Pesach festival is observed by Jewish community to celebrate the end of oppression and slavery under the Egyptian Pharaoh some 3000 years ago. During Pesach festival, all Jews refrain from eating leaven bread to honor Jews who escaped hastily from the tyranny of Egyptian ruler Ramses II and successfully crossed over the Red Sea. The book of Exodus or Haggadah in Hebrew mentions that Jews didn't wait for dough to rise and left the place in rush. So, the Pesach festival pays careful attention to the kind of delicacies served- avoiding all kinds of leaven bread called as non-Kosher foods. The dietary law has also been laid down for Pesach festival. They are required to feast on kosher foods such as lamb, unleavened bread, and bitter herbs during the weeklong Pesach festival. However, non kosher foods such as dairy products, gelatin and certain animals are strictly banned from consumption during Pesach festival.
Pesach Non-Kosher Foods
Non Kosher Animals
All land animals that do not chew the cud or do not have cloven hooves are considered unclean, hence, non-kosher. Hare, camel, hyrax, rock badger and pig are termed as non-kosher as per the Jewish laws. Aquatic creatures that do not have fins and scales, such as lobsters, oysters, shrimp, clams and crabs are forbidden. Among the birds, the birds of prey or scavengers are regarded as non-kosher. Also, rodents, reptiles, amphibians and insects are all prohibited during Pesach festival. Furthermore, milk, eggs, fat or organs derived from any of these animals are also included as non-kosher foods.
The production of hard cheese usually contains rennet, an enzyme which separates the milk into curd. Although vegetable or microbial sources can be used to make rennet, rennet is mostly made from stomach linings of animals and hence it is considered as non-kosher. Cheese that contains rennet made from kosher animals that have been slaughtered as per the Jewish laws are, however, allowed for consumption during Pesach festival. On the contrary, rennet derived from the kosher animals that are not slaughtered according to the laws of kashrut is considered as non-kosher food.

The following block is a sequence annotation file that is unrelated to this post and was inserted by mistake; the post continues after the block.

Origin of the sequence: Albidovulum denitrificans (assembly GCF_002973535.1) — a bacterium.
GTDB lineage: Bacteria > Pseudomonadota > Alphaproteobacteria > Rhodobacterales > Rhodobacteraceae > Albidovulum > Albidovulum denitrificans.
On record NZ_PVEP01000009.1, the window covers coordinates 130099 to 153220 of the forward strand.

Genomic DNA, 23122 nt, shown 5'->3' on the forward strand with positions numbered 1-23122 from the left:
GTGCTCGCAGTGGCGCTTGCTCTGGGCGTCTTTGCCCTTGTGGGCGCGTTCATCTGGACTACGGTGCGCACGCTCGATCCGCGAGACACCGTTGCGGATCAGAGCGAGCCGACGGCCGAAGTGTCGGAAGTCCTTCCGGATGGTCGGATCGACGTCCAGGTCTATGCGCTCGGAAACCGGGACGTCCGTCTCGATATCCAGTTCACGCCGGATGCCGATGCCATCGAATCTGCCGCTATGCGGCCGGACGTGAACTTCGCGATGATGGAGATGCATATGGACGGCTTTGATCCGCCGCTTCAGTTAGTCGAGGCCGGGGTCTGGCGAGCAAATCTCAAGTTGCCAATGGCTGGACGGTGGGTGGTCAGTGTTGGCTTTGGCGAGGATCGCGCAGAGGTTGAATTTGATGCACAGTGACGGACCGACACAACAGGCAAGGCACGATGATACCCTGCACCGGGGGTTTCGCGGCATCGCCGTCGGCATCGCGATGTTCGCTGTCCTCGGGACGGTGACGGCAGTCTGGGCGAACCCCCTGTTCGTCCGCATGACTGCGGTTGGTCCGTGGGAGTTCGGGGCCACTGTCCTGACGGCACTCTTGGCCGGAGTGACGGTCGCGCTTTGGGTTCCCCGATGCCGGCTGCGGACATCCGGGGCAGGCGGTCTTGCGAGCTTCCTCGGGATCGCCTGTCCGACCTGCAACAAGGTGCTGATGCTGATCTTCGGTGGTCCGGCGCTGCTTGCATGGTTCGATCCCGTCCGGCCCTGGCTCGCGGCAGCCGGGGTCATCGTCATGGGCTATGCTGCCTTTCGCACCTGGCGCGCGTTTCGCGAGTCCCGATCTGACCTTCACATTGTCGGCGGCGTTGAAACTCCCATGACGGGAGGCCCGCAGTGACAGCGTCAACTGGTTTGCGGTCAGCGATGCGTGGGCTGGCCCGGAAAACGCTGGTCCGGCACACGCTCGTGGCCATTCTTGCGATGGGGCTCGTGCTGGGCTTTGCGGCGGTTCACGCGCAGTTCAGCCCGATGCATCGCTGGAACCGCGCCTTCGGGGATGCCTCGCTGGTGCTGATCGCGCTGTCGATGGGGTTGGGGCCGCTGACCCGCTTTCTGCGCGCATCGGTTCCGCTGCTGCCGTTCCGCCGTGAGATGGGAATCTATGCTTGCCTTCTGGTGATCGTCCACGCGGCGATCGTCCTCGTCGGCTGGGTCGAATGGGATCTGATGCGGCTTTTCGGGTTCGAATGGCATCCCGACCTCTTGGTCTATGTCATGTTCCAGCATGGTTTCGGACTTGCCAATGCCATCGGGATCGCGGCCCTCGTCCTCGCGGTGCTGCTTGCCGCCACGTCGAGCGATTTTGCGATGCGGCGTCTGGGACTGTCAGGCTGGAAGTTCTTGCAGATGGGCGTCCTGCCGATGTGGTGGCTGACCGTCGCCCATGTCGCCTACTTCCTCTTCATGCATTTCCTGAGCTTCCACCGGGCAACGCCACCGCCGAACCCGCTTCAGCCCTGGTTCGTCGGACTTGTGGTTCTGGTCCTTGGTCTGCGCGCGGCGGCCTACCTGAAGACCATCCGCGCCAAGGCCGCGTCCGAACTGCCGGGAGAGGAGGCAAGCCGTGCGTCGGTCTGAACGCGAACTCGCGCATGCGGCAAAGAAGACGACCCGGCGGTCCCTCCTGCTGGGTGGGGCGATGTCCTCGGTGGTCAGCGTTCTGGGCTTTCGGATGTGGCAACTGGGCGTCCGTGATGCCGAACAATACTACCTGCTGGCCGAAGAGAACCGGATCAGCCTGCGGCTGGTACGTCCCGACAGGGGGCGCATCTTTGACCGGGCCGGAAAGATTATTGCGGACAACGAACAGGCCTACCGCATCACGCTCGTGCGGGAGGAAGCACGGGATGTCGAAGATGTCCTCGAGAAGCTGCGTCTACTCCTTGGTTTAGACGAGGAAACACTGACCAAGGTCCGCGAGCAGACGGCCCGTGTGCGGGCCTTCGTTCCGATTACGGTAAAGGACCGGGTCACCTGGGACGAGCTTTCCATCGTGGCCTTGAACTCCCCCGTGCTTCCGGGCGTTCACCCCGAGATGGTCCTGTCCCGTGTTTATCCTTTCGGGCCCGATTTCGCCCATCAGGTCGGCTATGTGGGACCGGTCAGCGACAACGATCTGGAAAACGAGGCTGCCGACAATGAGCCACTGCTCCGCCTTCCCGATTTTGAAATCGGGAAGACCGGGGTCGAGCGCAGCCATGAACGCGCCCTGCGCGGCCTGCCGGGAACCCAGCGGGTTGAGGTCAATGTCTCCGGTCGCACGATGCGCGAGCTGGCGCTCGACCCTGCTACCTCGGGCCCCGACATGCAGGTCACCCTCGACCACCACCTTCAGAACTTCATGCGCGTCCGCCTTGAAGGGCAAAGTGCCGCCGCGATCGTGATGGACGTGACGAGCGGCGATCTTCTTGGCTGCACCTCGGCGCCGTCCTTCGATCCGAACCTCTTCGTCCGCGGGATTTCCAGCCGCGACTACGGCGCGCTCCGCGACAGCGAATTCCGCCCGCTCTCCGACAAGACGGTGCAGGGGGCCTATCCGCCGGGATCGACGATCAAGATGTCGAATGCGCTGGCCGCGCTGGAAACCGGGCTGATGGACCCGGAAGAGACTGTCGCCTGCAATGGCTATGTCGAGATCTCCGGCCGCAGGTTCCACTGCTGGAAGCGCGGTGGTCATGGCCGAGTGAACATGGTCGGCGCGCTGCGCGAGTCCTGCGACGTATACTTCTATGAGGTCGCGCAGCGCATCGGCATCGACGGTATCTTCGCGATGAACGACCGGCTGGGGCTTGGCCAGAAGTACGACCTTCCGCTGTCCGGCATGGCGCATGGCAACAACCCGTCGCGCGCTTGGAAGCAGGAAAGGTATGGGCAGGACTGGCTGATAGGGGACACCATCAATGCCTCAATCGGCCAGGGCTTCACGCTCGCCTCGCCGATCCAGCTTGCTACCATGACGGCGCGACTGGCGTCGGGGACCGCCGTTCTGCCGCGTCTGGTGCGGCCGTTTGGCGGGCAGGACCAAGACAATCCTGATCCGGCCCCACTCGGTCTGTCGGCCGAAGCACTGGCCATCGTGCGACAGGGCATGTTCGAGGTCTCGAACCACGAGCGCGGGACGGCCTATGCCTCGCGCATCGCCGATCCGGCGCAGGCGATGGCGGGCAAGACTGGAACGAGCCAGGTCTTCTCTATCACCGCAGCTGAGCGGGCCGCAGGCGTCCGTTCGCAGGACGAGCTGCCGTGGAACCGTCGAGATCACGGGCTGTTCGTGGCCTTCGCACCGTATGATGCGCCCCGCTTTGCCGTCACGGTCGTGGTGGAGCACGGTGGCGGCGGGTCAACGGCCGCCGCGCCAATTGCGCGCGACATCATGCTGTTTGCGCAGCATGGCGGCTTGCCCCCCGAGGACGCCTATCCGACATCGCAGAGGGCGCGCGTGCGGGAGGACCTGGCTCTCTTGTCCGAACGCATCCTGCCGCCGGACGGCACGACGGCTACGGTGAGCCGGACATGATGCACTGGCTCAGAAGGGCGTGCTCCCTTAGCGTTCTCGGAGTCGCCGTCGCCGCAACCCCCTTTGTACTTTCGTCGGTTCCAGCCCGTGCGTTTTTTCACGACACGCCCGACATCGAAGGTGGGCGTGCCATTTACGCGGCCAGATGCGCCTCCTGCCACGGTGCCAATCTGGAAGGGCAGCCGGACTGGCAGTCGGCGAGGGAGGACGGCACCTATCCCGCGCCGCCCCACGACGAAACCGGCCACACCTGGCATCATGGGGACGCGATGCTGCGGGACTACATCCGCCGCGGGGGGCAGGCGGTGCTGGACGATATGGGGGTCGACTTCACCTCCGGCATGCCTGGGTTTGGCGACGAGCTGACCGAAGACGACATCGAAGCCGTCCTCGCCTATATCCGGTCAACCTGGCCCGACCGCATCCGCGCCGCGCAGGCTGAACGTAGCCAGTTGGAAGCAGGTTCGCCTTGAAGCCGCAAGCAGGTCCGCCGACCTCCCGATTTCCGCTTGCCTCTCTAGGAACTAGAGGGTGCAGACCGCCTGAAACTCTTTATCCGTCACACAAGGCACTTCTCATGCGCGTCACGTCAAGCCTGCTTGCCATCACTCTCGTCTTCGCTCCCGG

Gelatin is hydrolyzed collagen, the main protein in animal connective tissue, that possibly comes from non-kosher sources such as pig. Hence, due to its various controversies of being kosher or not, most Orthodox rabbis have termed gelatin as non-kosher. Therefore to avoid consuming non-kosher gelatin, it is substituted with gelatin-like materials, such as food starch from tapioca, chemically modified pectins and carrageenan combined with various vegetable gums including guar gum, locust bean gum, xanthan gum, gum acacia, agar and others.
Animals are non-kosher if they are discovered to be diseased after slaughtering. Hence, their milk is also considered to be non-kosher during Passover, though many Jews overrule this principle. Another custom that arose during the Talmudic times was non-consumption of meat and dairy products altogether. This custom is being followed to this day and differs from country to country. While the Dutch consume dairy products an hour after meat consumption, the German Jews prolong to three hours. Eastern European Jews, on the other hand, wait for six hours for the same. This separation is not restricted to consumption only, but also applies for the preparation. Both dairy and milk products are cooked in separate utensils, pots and pans. Even the plates and flatware in which they are served, the dishwashers or dishpans in which they are cleaned, the sponges used for cleaning them and the towels used for drying them are also different.